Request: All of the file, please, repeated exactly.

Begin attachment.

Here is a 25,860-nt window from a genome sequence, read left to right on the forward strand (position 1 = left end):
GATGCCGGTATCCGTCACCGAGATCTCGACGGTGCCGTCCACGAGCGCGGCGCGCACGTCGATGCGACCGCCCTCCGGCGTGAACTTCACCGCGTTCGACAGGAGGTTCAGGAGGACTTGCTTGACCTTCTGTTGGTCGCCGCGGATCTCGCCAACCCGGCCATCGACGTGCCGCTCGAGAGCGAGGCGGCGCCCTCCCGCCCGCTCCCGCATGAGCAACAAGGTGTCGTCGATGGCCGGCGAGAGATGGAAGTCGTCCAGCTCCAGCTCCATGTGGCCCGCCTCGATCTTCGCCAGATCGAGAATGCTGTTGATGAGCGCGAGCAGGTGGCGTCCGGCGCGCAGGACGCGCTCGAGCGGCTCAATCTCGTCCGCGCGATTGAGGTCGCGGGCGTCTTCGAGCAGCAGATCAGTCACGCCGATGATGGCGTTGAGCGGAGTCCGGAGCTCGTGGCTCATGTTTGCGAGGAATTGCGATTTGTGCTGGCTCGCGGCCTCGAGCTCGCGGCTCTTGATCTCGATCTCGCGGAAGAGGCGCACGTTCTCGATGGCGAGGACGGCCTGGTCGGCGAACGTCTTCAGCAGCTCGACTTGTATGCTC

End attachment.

Here is a 25,860-nt window from a genome sequence, read left to right on the forward strand (position 1 = left end):
GATGCCGGTATCCGTCACCGAGATCTCGACGGTGCCGTCCACGAGCGCGGCGCGCACGTCGATGCGACCGCCCTCCGGCGTGAACTTCACCGCGTTCGACAGGAGGTTCAGGAGGACTTGCTTGACCTTCTGTTGGTCGCCGCGGATCTCGCCAACCCGGCCATCGACGTGCCGCTCGAGAGCGAGGCGGCGCCCTCCCGCCCGCTCCCGCATGAGCAACAAGGTGTCGTCGATGGCCGGCGAGAGATGGAAGTCGTCCAGCTCCAGCTCCATGTGGCCCGCCTCGATCTTCGCCAGATCGAGAATGCTGTTGATGAGCGCGAGCAGGTGGCGTCCGGCGCGCAGGACGCGCTCGAGCGGCTCAATCTCGTCCGCGCGATTGAGGTCGCGGGCGTCTTCGAGCAGCAGATCAGTCACGCCGATGATGGCGTTGAGCGGAGTCCGGAGCTCGTGGCTCATGTTTGCGAGGAATTGCGATTTGTGCTGGCTCGCGGCCTCGAGCTCGCGGCTCTTGATCTCGATCTCGCGGAAGAGGCGCACGTTCTCGATGGCGAGGACGGCCTGGTCGGCGAACGTCTTCAGCAGCTCGACTTGTATGCTC